Just look around on this site and you’ll quickly see I have a great love of pho (pronounced “fuh” and almost bordering on “fur”), the now iconic Vietnamese noodle soup which is often spiced up with a healthy dose of sriracha sauce.
I love pho so much I even created a Pho Reuben sandwich with pho spiced corned beef, homemade fermented pho spiced Russian dressing and Thousand Island Dressing, pho sauerkraut, and pho spiced sour pickles.
Russian dressing normally has a hot sauce component in it. In my fermented pho flavored version, besides using my pho fermented ketchup and Paleo mayo, I also added some of my Chinese 5-Spice hot sauce because the flavors are rather similar to pho. But I had an inkling of a thought at that time that, in the future, it would be great to have an actual pho flavored hot sauce.
Well, about six months passed. One day I found myself with some extra time and extra fermented peppers, and it just hit me: Hot as Pho! I needed a sauce that didn’t just taste like pho, it needed to be hot as hell, or at least go well past my usual threshold. I mean, if you’re going to make a sauce called Hot as Pho!, you need to go big or go home.
My three pounds of fermenting red habaneros would do nicely. But I knew I’d be adding plenty of brine (which is less spicy) for the “broth” and other ingredients. So I also chucked in a few fresh Carolina Reapers and Ghost Peppers at the cooking/blending stage.
The fact is, you can use whatever peppers you want. Red (and green) jalapenos are a staple in many American Vietnamese restaurants. but for me they wouldn’t make a hot enough sauce to be worthy of the name. Another great option for me besides habaneros would be Thai red chilies. But what’s perfectly hot to one person can easily be mild or, on the other hand, an inferno of death to another. I’m sure there’s some people out there, y’all hot heads, who would just use 100% Reapers in the ferment, but that’s way too hot as pho for me!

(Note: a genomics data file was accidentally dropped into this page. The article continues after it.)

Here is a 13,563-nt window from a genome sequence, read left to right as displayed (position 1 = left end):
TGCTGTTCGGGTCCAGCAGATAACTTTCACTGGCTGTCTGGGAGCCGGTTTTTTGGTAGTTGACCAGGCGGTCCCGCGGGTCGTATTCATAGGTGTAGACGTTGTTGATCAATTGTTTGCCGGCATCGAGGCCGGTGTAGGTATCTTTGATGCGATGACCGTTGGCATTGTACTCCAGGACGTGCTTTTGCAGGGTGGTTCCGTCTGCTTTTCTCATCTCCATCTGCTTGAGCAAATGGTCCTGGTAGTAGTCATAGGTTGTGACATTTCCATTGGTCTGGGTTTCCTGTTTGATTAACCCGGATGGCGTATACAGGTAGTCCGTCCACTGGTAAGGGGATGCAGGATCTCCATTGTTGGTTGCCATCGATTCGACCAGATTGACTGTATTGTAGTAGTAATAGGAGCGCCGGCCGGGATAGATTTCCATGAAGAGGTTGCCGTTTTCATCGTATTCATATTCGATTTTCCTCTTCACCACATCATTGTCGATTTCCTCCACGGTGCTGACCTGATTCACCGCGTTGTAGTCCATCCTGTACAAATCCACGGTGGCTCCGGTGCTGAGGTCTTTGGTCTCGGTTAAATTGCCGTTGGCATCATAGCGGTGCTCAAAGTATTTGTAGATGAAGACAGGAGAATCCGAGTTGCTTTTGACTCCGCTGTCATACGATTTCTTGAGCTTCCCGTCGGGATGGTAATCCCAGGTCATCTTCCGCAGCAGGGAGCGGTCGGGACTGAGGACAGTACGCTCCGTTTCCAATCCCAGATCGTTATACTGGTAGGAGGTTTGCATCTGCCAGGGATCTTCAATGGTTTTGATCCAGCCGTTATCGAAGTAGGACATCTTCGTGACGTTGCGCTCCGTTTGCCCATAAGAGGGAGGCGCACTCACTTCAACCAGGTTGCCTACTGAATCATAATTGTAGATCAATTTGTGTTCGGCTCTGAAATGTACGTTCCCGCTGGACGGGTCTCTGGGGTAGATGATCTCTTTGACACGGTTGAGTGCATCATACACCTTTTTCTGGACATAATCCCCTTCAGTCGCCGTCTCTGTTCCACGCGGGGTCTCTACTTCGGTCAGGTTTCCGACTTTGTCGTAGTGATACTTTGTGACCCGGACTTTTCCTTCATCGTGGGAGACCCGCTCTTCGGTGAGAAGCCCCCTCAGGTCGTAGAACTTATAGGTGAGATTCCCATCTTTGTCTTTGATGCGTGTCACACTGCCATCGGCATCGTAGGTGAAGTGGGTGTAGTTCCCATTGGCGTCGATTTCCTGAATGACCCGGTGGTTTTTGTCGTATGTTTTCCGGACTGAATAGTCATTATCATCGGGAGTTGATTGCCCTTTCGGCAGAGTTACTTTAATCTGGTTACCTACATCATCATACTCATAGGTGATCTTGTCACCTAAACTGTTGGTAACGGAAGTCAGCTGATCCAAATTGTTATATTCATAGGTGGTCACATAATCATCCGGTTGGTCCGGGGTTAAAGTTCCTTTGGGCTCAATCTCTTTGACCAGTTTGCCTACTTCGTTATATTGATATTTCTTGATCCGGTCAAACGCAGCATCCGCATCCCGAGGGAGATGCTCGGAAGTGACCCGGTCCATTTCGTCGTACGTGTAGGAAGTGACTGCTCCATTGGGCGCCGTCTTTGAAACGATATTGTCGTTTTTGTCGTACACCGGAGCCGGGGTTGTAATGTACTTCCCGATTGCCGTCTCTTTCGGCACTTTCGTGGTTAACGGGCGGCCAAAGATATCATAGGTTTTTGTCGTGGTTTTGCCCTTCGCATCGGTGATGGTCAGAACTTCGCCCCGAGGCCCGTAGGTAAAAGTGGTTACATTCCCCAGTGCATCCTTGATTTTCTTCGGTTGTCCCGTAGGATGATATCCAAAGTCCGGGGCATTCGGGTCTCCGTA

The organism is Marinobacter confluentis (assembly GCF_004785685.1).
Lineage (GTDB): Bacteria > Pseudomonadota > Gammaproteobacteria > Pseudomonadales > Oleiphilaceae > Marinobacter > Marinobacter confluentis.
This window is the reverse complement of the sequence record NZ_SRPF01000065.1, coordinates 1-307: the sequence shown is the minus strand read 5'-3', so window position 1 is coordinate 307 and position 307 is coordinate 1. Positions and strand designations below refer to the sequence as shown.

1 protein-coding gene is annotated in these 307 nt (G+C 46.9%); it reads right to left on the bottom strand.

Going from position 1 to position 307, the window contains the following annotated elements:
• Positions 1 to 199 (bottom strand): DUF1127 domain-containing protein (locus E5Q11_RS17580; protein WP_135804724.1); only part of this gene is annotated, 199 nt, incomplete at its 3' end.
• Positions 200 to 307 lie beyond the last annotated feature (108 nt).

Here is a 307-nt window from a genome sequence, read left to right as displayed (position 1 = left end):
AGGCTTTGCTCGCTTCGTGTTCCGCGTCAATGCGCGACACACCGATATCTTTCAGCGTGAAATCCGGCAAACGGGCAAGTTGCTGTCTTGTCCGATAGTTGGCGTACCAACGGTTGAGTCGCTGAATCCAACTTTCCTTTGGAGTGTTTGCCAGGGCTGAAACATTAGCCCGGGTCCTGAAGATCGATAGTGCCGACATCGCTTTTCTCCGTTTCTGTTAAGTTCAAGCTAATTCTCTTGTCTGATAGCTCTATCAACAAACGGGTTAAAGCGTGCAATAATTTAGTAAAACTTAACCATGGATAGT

What to do with this sauce? Well sure, you could add it to pho and of course the flavors will intensify and meld beautifully, but this is particularly useful for anything you want to have that pho flavor and make intensely hot at the same time. I’m thinking: wings, sausage, eggs, and yes most definitely added as the hot component to my Pho Russian Dressing (that’s the origin of this sauce concept after all). I’d gladly use the dressing on more Pho Reubens and other sandwiches, salads, burgers and more. What the pho y’all! I love this sauce and would put it on most anything.
So let’s do this!
This recipe yields around 45 fl. oz., or at least eight “woozy” sauce bottles.
You will need:
- Half gallon ferment/mason jar
- Measuring cups & spoons
- Medium and large saucepan & wooden spoon
- Kitchen gloves for handling hot peppers
- Fine mesh strainer
- Suggested: fermentation airlock
- Suggested: fermentation weight (20% off code on Amazon: P4P3KFC5)
- Suggested: mortar & pestle
- Suggested: canning funnel
- Suggested: bottling funnel (if transferring to sauce bottles after processing sauce)
- 2.5-3 lbs. rough chopped hot peppers, seeds & stems removed (color and heat level up to you; some ideas: Thai red chilies, Habanero, Ghost Pepper, Carolina Reaper, Serrano, Scotch Bonnet)
- Head of garlic (50-75g), skins removed
- 4 cups filtered or distilled water
- 2.5 TBSP additive-free salt
After the ferment:
- 2 cups reserved ferment brine